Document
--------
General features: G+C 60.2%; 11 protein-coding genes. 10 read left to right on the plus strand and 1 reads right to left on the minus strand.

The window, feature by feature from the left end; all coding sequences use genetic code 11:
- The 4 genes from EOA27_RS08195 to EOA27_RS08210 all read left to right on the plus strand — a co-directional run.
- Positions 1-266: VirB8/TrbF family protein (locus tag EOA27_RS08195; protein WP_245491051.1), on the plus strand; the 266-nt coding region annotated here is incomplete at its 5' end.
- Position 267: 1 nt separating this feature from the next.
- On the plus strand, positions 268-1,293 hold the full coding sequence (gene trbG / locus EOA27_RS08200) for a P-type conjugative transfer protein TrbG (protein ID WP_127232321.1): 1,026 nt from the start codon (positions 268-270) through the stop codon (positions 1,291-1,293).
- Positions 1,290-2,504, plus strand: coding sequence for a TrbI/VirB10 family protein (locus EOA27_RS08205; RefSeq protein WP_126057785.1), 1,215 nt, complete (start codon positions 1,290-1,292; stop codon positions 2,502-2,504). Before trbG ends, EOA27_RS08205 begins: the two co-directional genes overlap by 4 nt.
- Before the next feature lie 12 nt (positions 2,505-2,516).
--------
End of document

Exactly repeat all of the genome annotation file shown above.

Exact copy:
General features: G+C 60.2%; 11 protein-coding genes. 10 read left to right on the plus strand and 1 reads right to left on the minus strand.

The window, feature by feature from the left end; all coding sequences use genetic code 11:
- The 4 genes from EOA27_RS08195 to EOA27_RS08210 all read left to right on the plus strand — a co-directional run.
- Positions 1-266: VirB8/TrbF family protein (locus tag EOA27_RS08195; protein WP_245491051.1), on the plus strand; the 266-nt coding region annotated here is incomplete at its 5' end.
- Position 267: 1 nt separating this feature from the next.
- On the plus strand, positions 268-1,293 hold the full coding sequence (gene trbG / locus EOA27_RS08200) for a P-type conjugative transfer protein TrbG (protein ID WP_127232321.1): 1,026 nt from the start codon (positions 268-270) through the stop codon (positions 1,291-1,293).
- Positions 1,290-2,504, plus strand: coding sequence for a TrbI/VirB10 family protein (locus EOA27_RS08205; RefSeq protein WP_126057785.1), 1,215 nt, complete (start codon positions 1,290-1,292; stop codon positions 2,502-2,504). Before trbG ends, EOA27_RS08205 begins: the two co-directional genes overlap by 4 nt.
- Before the next feature lie 12 nt (positions 2,505-2,516).